- Examine Williams from the organizational perspective-what has been its respective strength and weakness? What does the future hold?
- Patrick Head was a designer and part owner at Williams how might this reflect in design methodology?
- Head and Williams considered the 6 wheel racing car which other marques attempted this?
- List Williams F1 championship drivers
Exhibitions, Education and Economics
In the museum context the editors believe that commercial considerations are both necessary and complementary with its educational objectives.
For these reasons our suggested outline Business Plan includes provision for promoting products and services which share Chapman’s ideals of mechanical efficiency and sustainability. In addition we propose merchandising that explain and interprets the social and cultural context of Chapman’s designs in period. It’s suggested there will be catalogue for on line purchasing.
In this instance we suggest the following might be appropriate:-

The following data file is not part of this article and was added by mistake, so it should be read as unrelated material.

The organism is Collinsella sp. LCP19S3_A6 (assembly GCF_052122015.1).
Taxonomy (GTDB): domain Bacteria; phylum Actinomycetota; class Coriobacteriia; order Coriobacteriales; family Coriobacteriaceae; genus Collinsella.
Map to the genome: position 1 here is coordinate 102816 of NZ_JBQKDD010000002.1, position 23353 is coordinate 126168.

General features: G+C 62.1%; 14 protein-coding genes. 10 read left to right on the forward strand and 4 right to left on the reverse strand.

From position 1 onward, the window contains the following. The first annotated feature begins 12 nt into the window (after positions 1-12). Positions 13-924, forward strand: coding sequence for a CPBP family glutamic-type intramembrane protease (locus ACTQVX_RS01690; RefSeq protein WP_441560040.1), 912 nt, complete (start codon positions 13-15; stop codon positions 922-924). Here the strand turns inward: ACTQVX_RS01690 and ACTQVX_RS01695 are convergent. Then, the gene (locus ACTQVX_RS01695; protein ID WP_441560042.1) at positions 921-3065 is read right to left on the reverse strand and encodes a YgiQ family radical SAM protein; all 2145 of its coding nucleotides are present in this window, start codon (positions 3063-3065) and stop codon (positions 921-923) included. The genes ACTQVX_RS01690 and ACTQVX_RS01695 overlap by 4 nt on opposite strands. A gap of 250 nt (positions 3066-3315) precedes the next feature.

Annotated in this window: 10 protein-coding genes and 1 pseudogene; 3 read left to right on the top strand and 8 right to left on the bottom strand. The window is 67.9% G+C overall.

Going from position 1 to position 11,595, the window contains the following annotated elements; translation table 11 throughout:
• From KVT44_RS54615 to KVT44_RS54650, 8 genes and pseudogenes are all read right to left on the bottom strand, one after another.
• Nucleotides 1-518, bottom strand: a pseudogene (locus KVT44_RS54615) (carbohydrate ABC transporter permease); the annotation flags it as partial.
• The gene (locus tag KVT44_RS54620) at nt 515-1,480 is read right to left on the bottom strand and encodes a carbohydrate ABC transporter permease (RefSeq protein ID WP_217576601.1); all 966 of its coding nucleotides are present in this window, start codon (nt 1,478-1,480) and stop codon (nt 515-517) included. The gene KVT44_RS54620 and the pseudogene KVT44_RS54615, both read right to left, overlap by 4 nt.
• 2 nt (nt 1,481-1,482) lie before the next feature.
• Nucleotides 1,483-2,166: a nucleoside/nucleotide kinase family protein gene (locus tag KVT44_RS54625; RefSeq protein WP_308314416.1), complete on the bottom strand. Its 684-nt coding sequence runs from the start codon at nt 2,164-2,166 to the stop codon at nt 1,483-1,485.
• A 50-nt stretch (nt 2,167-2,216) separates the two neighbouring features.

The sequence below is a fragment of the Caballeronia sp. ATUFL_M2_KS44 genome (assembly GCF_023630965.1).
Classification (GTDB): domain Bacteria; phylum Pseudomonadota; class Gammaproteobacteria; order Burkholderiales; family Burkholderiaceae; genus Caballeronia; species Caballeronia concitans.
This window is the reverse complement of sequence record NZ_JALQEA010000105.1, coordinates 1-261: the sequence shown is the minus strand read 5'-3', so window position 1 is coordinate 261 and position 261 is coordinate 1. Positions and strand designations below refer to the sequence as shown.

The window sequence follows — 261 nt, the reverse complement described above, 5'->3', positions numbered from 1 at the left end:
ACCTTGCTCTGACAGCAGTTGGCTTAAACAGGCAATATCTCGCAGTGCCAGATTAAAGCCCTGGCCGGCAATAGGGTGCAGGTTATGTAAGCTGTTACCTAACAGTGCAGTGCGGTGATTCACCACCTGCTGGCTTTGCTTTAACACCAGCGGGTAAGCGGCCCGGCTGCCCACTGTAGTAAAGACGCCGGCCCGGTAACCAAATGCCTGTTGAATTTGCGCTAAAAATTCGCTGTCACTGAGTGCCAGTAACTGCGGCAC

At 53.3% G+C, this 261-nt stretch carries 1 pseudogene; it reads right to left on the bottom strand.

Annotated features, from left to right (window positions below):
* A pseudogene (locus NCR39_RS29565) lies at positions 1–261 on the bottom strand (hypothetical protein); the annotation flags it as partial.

- Williams Head race
- Head on the block at Williams
- Keeping up with the Jones at Williams
- Head boy at Williams
- Head start at Williams
- Winning by a Head at Williams
- Williams Head Long into F1
- Eastern promise Sponsor at Williams
- Head, brains and Brawn at Williams
In bullet form we evaluate:-
- Frank Williams was a remarkable man, strategist and team owner
- He with Patrick Head and an extraordinary team achieved exceptional results consistently
- Although perhaps not thought of as innovative Williams considered the 6-wheel FW08
- Patrick Head’s approach to design and business has lessons for Industrial/Product design and perhaps also for the importance of patents